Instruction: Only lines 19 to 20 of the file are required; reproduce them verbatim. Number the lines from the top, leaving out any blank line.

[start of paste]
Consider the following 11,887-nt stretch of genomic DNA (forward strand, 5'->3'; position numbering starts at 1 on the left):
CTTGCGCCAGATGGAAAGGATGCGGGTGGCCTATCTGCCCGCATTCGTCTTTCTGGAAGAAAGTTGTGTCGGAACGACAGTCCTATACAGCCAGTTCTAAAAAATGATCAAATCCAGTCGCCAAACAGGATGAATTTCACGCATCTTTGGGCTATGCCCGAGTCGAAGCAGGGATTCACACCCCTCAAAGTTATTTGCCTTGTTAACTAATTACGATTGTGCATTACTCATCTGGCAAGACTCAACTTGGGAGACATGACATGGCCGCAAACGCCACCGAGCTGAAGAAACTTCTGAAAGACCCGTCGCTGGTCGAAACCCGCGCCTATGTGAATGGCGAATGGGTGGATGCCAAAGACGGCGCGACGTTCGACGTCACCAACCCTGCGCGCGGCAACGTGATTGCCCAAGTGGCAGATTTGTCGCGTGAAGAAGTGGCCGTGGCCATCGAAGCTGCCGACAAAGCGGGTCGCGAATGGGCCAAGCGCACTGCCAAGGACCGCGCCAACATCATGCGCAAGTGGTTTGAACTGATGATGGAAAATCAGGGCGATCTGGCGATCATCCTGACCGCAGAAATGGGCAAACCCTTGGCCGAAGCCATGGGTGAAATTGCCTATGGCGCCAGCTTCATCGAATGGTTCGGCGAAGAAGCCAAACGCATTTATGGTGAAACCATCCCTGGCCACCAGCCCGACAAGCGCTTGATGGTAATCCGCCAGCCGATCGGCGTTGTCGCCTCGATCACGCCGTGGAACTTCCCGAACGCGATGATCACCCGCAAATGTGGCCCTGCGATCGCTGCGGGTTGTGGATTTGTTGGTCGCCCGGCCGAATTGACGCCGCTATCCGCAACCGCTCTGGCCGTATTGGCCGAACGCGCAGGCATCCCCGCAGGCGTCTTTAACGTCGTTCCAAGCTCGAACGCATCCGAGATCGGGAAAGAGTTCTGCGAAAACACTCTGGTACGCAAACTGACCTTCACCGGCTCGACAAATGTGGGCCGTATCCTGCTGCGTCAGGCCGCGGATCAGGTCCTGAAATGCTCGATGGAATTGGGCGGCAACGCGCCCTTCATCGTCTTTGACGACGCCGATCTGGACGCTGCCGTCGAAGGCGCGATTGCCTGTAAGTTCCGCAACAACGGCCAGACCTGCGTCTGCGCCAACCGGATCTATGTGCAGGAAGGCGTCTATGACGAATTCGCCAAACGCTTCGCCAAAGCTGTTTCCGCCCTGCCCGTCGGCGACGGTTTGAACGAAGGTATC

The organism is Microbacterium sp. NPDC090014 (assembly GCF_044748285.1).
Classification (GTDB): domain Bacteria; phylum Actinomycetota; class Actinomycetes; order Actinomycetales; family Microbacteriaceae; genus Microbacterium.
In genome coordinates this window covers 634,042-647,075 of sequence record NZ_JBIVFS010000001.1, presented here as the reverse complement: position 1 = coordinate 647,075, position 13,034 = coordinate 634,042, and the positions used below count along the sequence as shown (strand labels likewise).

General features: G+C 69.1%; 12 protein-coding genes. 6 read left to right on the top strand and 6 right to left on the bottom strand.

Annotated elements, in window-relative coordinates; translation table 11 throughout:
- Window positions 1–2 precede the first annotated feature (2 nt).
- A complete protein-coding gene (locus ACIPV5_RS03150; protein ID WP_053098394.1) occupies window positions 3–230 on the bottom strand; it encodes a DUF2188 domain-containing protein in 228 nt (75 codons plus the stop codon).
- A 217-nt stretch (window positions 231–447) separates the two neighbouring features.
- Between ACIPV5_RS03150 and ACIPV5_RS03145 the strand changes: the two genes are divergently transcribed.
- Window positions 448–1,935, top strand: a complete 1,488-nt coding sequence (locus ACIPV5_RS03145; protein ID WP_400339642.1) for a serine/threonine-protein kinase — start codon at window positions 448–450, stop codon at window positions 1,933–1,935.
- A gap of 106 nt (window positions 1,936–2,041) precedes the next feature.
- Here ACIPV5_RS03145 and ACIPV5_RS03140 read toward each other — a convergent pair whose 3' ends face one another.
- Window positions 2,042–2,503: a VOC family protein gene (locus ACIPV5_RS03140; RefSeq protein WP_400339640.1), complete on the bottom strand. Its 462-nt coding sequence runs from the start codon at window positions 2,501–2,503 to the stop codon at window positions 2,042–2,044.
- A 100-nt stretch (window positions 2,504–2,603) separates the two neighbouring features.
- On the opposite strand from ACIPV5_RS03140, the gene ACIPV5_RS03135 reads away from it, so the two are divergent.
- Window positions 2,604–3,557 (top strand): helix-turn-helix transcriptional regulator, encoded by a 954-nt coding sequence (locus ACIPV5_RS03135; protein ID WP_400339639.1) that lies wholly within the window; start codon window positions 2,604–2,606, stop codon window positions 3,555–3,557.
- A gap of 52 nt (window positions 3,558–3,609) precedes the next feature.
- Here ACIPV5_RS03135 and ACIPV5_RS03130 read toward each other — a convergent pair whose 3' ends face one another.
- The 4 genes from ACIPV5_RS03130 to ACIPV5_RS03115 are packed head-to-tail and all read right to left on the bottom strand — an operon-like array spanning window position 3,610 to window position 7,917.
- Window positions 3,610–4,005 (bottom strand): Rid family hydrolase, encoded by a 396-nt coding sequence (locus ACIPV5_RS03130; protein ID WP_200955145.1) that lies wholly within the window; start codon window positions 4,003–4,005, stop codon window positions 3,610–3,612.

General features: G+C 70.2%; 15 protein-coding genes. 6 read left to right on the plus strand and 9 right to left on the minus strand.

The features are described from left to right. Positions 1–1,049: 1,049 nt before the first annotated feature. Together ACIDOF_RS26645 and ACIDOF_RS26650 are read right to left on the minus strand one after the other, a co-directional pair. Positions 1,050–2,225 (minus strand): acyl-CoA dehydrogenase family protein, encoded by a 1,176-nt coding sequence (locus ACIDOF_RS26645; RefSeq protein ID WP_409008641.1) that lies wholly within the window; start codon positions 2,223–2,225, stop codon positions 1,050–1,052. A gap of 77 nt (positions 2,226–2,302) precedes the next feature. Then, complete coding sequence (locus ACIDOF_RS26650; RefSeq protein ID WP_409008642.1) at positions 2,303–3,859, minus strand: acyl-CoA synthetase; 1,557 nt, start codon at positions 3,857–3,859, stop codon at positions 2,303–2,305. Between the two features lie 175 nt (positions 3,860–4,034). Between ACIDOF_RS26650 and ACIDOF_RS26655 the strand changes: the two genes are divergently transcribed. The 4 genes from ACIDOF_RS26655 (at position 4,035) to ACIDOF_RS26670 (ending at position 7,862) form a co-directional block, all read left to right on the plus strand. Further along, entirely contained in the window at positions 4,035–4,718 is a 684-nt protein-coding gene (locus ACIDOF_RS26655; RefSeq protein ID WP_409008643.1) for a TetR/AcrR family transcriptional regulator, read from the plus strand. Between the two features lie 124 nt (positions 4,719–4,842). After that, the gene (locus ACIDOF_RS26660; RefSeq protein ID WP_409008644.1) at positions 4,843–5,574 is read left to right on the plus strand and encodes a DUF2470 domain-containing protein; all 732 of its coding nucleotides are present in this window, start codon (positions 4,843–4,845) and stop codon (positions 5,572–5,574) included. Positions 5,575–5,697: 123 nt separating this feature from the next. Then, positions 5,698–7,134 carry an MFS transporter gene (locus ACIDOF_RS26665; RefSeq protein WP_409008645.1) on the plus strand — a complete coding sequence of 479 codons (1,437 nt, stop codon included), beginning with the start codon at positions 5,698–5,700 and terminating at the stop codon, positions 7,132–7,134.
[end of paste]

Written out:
- A gap of 52 nt (window positions 3,558–3,609) precedes the next feature.
- Here ACIPV5_RS03135 and ACIPV5_RS03130 read toward each other — a convergent pair whose 3' ends face one another.